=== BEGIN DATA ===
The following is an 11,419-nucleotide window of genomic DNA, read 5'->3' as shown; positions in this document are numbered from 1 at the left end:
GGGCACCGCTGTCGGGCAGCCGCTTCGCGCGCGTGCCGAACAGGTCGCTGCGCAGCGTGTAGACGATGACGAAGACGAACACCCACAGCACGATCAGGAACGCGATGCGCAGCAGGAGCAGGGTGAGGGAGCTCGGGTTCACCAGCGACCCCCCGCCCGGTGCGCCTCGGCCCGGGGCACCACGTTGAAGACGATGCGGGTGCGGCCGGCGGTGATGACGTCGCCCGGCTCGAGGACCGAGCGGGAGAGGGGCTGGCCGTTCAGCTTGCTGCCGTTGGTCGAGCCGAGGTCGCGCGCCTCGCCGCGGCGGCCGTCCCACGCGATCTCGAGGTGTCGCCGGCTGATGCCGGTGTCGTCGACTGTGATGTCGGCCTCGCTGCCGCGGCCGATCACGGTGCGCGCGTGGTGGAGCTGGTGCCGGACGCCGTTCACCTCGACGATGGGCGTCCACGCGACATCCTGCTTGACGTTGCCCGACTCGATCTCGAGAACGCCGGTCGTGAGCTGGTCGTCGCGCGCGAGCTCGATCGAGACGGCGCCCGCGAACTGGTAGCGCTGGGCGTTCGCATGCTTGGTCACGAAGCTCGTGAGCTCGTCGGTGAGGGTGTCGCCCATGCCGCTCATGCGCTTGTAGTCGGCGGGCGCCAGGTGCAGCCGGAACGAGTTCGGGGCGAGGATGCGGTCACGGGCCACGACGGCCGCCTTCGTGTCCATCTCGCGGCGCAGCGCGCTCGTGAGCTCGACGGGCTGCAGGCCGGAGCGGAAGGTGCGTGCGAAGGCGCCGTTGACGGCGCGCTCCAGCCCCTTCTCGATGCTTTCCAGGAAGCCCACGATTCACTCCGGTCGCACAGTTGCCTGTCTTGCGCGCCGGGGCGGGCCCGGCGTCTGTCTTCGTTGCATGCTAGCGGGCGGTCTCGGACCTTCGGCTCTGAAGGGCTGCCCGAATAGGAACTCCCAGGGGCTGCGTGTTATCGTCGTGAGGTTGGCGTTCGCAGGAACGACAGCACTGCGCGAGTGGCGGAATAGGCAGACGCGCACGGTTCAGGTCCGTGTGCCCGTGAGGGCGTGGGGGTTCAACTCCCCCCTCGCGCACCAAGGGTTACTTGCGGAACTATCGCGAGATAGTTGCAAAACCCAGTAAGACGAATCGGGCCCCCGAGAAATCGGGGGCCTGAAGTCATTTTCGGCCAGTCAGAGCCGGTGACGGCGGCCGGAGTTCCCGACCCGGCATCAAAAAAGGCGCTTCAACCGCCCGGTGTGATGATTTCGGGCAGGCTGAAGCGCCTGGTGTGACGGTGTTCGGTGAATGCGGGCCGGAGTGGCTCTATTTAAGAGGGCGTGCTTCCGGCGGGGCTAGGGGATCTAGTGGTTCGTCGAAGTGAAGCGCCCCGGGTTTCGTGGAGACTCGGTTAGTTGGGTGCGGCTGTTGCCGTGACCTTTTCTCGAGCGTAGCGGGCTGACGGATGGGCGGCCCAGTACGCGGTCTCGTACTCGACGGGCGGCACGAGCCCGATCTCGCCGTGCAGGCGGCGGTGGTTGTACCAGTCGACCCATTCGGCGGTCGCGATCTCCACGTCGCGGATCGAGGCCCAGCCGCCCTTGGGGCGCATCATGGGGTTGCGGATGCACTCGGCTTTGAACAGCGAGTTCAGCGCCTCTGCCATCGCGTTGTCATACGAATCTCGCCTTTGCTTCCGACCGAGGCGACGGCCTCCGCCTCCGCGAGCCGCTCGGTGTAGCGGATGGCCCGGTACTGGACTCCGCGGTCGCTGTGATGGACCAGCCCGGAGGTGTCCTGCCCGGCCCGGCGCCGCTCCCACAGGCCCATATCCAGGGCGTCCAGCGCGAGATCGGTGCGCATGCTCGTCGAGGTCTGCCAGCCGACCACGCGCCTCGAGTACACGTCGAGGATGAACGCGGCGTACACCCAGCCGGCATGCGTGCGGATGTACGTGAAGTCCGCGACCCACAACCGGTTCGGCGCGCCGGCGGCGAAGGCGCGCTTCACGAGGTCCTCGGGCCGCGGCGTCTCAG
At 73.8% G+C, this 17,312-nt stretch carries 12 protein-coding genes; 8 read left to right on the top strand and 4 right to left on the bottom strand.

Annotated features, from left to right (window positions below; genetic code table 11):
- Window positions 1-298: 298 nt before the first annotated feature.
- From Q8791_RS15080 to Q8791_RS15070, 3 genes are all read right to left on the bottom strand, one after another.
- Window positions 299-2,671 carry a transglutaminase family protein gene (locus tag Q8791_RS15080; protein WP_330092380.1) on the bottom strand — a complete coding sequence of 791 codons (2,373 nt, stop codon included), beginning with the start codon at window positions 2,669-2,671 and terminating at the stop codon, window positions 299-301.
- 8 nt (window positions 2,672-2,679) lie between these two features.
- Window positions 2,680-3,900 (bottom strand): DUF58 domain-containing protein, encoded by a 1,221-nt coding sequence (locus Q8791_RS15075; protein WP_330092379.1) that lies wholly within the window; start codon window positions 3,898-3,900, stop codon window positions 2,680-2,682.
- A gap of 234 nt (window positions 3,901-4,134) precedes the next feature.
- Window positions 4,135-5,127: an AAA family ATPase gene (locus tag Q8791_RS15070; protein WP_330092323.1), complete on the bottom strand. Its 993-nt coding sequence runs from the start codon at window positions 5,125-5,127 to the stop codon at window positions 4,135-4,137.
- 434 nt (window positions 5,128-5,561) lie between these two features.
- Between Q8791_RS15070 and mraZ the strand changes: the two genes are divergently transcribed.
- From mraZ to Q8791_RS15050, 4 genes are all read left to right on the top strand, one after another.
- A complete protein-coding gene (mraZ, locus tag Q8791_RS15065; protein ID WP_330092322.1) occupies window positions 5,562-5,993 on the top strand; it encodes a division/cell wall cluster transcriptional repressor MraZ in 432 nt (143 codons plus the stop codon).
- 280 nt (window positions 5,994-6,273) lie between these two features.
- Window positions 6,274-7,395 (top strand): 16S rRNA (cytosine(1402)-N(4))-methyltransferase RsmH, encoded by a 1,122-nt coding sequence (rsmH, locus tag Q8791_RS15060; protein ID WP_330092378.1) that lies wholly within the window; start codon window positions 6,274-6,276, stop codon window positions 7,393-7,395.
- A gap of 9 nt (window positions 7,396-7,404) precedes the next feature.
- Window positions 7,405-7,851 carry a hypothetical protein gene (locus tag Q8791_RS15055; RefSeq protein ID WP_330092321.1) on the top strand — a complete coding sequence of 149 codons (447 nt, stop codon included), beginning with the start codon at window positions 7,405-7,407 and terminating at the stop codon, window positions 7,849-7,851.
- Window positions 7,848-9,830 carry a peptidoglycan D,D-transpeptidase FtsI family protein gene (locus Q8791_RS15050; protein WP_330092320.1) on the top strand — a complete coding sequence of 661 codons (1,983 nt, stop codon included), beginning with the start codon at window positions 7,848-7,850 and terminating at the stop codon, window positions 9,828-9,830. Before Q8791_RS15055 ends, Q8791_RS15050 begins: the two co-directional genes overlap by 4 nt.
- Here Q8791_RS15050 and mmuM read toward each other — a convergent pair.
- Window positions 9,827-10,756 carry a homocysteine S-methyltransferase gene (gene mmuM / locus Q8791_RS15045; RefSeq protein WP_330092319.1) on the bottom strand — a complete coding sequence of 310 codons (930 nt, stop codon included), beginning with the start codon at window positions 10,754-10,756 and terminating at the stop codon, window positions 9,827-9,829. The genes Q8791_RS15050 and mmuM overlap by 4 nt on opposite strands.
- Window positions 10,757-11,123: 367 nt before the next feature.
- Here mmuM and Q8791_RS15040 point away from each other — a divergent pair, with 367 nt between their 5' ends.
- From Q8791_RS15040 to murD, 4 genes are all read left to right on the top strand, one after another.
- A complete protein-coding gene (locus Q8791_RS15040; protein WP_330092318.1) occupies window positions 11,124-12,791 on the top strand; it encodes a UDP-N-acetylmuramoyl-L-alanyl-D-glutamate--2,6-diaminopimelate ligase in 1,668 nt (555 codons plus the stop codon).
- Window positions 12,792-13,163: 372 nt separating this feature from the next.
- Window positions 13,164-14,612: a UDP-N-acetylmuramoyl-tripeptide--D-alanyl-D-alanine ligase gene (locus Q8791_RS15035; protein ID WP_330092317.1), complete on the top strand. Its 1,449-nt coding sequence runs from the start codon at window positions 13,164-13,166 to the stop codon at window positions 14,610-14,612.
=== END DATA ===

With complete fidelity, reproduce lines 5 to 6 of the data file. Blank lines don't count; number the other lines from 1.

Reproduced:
- Window positions 1-298: 298 nt before the first annotated feature.
- From Q8791_RS15080 to Q8791_RS15070, 3 genes are all read right to left on the bottom strand, one after another.